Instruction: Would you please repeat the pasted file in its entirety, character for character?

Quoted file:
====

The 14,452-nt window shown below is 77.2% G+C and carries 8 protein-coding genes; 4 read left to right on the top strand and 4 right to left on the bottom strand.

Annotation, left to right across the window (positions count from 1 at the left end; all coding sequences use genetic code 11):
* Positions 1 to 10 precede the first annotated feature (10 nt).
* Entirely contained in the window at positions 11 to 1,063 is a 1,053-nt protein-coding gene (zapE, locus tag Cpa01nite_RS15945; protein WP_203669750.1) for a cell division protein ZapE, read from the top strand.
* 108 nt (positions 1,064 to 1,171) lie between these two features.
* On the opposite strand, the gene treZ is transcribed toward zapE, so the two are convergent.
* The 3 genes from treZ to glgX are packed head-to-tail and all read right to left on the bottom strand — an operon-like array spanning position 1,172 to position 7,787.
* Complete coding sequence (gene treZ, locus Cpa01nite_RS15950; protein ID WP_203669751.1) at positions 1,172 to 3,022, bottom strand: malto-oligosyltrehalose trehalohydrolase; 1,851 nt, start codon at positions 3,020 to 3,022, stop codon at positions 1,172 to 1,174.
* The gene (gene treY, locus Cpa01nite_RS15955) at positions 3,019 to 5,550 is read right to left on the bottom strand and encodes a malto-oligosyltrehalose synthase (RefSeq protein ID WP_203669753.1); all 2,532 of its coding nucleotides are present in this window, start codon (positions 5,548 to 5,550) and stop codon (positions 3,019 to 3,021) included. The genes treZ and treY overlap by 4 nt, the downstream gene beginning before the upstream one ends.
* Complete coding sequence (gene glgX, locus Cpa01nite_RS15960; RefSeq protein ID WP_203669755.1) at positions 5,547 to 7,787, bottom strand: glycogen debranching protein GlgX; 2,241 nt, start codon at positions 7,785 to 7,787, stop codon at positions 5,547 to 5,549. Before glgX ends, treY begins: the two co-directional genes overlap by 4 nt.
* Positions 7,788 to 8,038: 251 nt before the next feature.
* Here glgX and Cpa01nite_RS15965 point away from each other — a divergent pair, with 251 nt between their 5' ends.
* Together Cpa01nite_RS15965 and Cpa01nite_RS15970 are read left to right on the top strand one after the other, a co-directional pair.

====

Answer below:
The 14,452-nt window shown below is 77.2% G+C and carries 8 protein-coding genes; 4 read left to right on the top strand and 4 right to left on the bottom strand.

Annotation, left to right across the window (positions count from 1 at the left end; all coding sequences use genetic code 11):
* Positions 1 to 10 precede the first annotated feature (10 nt).
* Entirely contained in the window at positions 11 to 1,063 is a 1,053-nt protein-coding gene (zapE, locus tag Cpa01nite_RS15945; protein WP_203669750.1) for a cell division protein ZapE, read from the top strand.
* 108 nt (positions 1,064 to 1,171) lie between these two features.
* On the opposite strand, the gene treZ is transcribed toward zapE, so the two are convergent.
* The 3 genes from treZ to glgX are packed head-to-tail and all read right to left on the bottom strand — an operon-like array spanning position 1,172 to position 7,787.
* Complete coding sequence (gene treZ, locus Cpa01nite_RS15950; protein ID WP_203669751.1) at positions 1,172 to 3,022, bottom strand: malto-oligosyltrehalose trehalohydrolase; 1,851 nt, start codon at positions 3,020 to 3,022, stop codon at positions 1,172 to 1,174.
* The gene (gene treY, locus Cpa01nite_RS15955) at positions 3,019 to 5,550 is read right to left on the bottom strand and encodes a malto-oligosyltrehalose synthase (RefSeq protein ID WP_203669753.1); all 2,532 of its coding nucleotides are present in this window, start codon (positions 5,548 to 5,550) and stop codon (positions 3,019 to 3,021) included. The genes treZ and treY overlap by 4 nt, the downstream gene beginning before the upstream one ends.
* Complete coding sequence (gene glgX, locus Cpa01nite_RS15960; RefSeq protein ID WP_203669755.1) at positions 5,547 to 7,787, bottom strand: glycogen debranching protein GlgX; 2,241 nt, start codon at positions 7,785 to 7,787, stop codon at positions 5,547 to 5,549. Before glgX ends, treY begins: the two co-directional genes overlap by 4 nt.
* Positions 7,788 to 8,038: 251 nt before the next feature.
* Here glgX and Cpa01nite_RS15965 point away from each other — a divergent pair, with 251 nt between their 5' ends.
* Together Cpa01nite_RS15965 and Cpa01nite_RS15970 are read left to right on the top strand one after the other, a co-directional pair.